TikTok creators concerned about the future of their income if the app gets banned in the U.S.

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WHEELING, W.Va. (WTRF) – As the famous saying goes, “social media is just a highlight reel.” 

That can be true in most cases, but unlike other apps, TikTok has become a unique platform where the realities of life are appreciated and noticed. 

”A lot of people just kind of related to me and that’s kind of how I gained my following because people like the ‘real’ that they can find on there. You get the real deal with me, whether it’s good or bad, that’s what you get. And people really like that because they like authenticity.”

Amy Jackson – Full-Time TikTok Creator

Amy Jackson is an Ohio Valley native, and when you look at her TikTok profile you’ll see nearly 800,000 followers. 

Not because she lives a “perfect” and “aesthetic” life, but because she’s human and puts a face to experiences that many people face. 

”I just kind of started sharing my story. I used to be an addict, so I kind of shared about how I got clean and then I just kind of shared the struggles of my life and the things that I was going through,” recalled Amy. “A lot of people just kind of related to me.”

One of her most viral videos with nearly 2 million views is an open letter to her daughter, apologizing and taking accountability for her life struggling with addiction. 

It’s that vulnerability, and the opportunities that TikTok provides normal people, going through normal human experiences, that has changed Amy and her family’s life around.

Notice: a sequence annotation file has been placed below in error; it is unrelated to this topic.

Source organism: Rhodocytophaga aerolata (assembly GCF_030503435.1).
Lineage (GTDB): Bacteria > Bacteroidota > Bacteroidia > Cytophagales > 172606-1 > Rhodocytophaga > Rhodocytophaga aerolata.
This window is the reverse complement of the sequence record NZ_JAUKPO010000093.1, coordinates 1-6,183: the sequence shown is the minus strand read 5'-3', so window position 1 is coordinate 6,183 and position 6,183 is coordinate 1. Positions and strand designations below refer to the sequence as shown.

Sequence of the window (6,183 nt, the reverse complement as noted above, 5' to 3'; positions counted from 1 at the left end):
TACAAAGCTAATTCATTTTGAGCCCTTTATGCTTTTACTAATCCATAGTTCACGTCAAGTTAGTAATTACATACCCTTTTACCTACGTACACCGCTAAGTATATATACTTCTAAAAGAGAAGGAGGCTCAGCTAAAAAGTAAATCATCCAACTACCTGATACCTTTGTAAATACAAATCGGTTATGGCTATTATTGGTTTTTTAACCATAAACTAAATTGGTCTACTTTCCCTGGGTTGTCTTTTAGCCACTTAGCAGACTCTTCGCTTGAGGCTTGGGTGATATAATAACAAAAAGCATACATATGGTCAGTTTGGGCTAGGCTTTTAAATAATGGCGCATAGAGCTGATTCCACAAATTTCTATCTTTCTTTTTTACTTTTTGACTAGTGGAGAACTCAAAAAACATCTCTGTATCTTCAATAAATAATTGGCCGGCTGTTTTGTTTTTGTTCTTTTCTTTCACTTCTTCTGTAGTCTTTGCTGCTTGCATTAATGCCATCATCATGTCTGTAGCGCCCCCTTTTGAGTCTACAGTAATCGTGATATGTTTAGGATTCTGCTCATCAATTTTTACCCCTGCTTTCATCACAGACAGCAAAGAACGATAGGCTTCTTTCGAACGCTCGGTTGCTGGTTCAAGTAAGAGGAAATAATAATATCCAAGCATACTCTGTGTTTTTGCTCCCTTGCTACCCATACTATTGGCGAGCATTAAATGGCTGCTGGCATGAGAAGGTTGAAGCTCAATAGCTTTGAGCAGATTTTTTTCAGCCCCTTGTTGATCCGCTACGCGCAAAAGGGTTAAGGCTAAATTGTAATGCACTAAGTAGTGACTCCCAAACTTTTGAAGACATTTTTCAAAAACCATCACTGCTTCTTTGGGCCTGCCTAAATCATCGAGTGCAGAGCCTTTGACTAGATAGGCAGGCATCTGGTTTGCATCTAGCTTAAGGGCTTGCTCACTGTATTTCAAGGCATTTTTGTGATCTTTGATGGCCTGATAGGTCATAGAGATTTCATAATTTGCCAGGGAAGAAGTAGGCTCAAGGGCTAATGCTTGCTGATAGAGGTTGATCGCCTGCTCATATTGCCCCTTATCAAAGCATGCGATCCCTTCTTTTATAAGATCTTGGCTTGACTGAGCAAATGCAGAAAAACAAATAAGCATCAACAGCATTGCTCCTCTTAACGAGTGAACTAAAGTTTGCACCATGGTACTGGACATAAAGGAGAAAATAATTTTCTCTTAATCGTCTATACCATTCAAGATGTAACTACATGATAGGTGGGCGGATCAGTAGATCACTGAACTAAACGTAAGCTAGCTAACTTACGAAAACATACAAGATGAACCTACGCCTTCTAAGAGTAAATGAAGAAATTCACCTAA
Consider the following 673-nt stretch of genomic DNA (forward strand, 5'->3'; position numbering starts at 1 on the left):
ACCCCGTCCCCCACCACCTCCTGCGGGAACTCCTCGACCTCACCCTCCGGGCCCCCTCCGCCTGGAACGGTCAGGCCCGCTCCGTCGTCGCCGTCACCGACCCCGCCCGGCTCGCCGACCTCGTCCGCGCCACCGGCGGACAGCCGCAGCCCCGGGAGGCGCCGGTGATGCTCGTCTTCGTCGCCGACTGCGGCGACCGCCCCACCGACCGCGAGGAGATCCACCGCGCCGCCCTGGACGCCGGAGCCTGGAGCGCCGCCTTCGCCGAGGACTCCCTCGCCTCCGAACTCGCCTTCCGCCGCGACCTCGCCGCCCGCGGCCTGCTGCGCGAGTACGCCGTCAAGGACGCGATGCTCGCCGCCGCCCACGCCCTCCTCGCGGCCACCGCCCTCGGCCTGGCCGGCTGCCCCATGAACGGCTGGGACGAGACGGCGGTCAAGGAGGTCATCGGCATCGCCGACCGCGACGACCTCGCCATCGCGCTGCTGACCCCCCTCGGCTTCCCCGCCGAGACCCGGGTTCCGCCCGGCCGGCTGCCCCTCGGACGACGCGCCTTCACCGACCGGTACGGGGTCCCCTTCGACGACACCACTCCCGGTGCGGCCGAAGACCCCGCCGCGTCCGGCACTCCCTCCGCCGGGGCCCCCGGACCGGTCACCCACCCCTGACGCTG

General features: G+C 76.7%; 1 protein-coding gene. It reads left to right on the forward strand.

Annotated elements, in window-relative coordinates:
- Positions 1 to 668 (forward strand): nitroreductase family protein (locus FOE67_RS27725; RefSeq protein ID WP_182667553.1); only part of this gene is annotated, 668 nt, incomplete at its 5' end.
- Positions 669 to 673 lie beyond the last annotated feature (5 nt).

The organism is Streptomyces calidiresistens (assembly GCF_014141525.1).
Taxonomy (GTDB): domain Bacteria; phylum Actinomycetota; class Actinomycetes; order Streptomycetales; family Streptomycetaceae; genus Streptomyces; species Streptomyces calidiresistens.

”We were living in low-income apartments. We were in poverty and on welfare. You know, I worked, but we didn’t make hardly anything. Tik Tok took me from welfare to buying our first home, we bought a car, we’re going on vacations, like it literally changed my whole entire life. We went from nothing to, you know, six figure income. So, it’s been absolutely life changing. It’s changed everything.”

The problem with the ease of making money on TikTok, is now the ease of it being taken away right from underneath creators who have worked to build livelihoods on their platforms. 

”It’s very scary because TikTok is me and my husband’s fulltime job. So, if we lose that, we we’re going to lose everything,” she said. “There’s a big group of creators that are in different programs that we’re in and we all depend on TikTok to bring in an income. It’s not only us, there’s businesses on there, there’s people that just make, creator fund views. Like there’s so many people that make money from Tik Tok that is going to lose that if something were to happen. And it’s very scary for sure.”

It’s not just Amy – millions of lives would be changed. 

”The millions of dollars that we’re all paying in taxes, the government’s going to lose all that and it’s going to be a big change for not only us, but like the IRS and government, too. So, it’s going to be a big change for everybody. Everybody is very nervous right now. I think we’re okay until it gets to the Senate. But, if it passes the Senate, then we’re going to start to really worry.”

Like they have built up their followings, in the words of Amy they will, “figure it out,” but the uncertainty looms over hundreds of millions of online creators until that day comes. 

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